Thursday, December 29, 2011

Boy Scientist’s Dud Logic Bomb

            Boy Scientist’s Dud Logic Bomb

There once was a poet from Crete
who performed a remarkable feat.
He announced to the wise,
“Every Cretan tells lies,”
thus ensuring their logic’s defeat.

            A long time ago, when I was a young lad, I had a strange encounter with logic. I had gotten a Fisher-Price Science kit; it was about circuit-building, and it had batteries and wires and lights and toggles and keys and magnetic relays. The instructions showed how to make AND gates, and OR gates, and NOT gates; I made them all. With the AND gate the light went on only if both keys were pressed; with the OR gate the light went on when either key was pressed; and if you wire the magnetic relay in reverse, the light went on only if you didn’t press the key.
            This was good, but I wondered about something. For I had seen those Star Trek shows where Captain Kirk destroyed an evil computer by feeding it a logic paradox. He would call himself a liar, and the machine would fall into a yes-but-no-but-yes-but-no wobble, then short out in a shower of sparks. Cool, I thought; then I wondered; can I do the same thing? It seemed easy enough; wire a magnetic relay to turn on if it’s off, and off if it’s on. A circuit loop, with a twist at the relay; what could be simpler? I wired in a battery, and a light, and – just to be safe – a key, so the whole circuit was activated only when the key’s pressed down.
             For those destroyed computers worried me. How would the magnetic relay react to being forced to be in two places at once? Would it break? Would it vanish? Would it short out in a shower of sparks? Would it explode?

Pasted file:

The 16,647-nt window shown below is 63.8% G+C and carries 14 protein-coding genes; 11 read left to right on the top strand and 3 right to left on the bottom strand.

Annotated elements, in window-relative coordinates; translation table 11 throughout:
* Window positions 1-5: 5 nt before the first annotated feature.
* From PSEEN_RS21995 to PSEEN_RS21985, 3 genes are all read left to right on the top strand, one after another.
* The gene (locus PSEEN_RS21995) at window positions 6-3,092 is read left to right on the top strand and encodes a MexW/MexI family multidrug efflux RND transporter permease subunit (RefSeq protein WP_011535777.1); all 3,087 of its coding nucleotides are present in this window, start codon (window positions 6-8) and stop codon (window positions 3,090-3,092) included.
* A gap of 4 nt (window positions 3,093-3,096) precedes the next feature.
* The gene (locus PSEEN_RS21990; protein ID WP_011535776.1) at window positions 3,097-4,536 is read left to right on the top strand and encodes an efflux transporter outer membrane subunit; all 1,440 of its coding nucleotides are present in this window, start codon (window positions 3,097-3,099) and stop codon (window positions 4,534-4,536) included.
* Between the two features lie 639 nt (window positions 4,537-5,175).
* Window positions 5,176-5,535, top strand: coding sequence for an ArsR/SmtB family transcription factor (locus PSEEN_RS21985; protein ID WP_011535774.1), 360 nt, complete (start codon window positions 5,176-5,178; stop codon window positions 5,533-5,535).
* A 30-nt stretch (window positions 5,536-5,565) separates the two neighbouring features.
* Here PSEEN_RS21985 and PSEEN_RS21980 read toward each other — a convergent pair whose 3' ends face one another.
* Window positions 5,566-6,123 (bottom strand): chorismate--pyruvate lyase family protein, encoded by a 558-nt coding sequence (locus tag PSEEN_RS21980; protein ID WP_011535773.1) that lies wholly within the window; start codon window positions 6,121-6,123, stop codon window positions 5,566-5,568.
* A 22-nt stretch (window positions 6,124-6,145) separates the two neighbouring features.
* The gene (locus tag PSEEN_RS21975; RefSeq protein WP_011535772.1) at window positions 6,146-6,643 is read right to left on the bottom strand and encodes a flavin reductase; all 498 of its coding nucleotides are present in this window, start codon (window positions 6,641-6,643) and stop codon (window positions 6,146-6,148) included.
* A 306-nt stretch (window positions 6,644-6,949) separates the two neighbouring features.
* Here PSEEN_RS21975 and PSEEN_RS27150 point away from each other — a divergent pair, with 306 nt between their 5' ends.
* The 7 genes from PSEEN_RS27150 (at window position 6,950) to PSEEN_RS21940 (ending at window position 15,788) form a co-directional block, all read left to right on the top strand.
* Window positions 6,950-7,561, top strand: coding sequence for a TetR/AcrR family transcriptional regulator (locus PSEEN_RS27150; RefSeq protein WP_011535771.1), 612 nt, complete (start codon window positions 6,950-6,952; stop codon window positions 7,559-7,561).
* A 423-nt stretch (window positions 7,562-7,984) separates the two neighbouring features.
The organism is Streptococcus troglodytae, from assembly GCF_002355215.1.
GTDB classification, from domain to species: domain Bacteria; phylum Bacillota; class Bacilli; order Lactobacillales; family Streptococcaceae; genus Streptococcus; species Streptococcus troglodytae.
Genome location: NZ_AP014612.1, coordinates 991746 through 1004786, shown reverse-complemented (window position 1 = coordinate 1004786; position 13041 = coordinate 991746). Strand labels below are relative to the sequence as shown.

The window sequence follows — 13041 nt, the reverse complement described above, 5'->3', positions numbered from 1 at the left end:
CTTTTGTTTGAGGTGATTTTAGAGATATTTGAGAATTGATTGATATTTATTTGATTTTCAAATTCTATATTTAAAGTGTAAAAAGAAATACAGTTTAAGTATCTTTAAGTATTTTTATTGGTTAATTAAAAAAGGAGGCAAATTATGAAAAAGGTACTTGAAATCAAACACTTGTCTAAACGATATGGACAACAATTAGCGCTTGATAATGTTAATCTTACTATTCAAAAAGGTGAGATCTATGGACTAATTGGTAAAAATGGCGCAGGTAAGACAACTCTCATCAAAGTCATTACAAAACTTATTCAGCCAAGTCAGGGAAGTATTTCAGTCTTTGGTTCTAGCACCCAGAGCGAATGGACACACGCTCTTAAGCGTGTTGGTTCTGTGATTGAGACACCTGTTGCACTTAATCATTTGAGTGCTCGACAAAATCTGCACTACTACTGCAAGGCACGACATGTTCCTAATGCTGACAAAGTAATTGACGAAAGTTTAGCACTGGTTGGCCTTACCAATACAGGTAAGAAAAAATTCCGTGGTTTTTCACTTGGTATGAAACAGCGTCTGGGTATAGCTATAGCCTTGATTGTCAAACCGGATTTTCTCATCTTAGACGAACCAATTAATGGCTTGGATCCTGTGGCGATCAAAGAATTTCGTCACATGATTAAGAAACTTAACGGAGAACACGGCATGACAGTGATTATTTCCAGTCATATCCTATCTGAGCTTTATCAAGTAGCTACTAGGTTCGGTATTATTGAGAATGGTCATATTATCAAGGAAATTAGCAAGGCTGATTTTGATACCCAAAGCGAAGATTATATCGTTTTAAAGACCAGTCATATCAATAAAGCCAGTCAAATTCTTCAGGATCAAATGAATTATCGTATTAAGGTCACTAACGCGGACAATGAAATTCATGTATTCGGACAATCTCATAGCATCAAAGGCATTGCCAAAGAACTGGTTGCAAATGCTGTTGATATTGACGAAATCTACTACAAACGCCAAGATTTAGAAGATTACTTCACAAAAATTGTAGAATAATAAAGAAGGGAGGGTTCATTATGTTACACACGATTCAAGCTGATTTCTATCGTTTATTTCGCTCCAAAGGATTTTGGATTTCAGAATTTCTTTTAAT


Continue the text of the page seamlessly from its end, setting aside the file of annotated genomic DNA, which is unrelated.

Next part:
I vowed to leap away if something went wrong; but there were worse possibilities. Maybe the confused relay would tear a hole in the space-time continuum, one that monsters could get through. Maybe a single paradox would destroy the Universe…
-          for I had read those science-fiction stories, too!
I hesitated over my doomsday device… then thought, I’m sure other kids have tried the same experiment before; so it must be safe. I pressed the key.
And the relay buzzed!
I let go of the key; the buzzing stopped. I leaned in for a closer look and pressed the key. The relay buzzed; the armature was a blur; a blue-white spark strobed at the contact point; the light was half-lit.
Ah, Science! All these effects were new to me, unexpected, yet obvious in retrospect. I have based much of my paradox-logic research upon these experimental observations. The buzz, the blur, the strobing, the half-lighting… and above all the fact that it didn’t explode.
For as you can see, I was taking a big risk for the sake of Science! And I did so without consulting anyone else! I didn’t know that a paradox-circuit wouldn’t destroy the Universe; I just figured that it probably wouldn’t. So I went ahead anyhow; but it all turned out OK, because here we are.
           And there you have it. As an ignorant, irresponsible young genius (for we are all ignorant irresponsible geniuses when young) I invented a Cosmic Doomsday Device; but it turned out to be a Buzzer instead!

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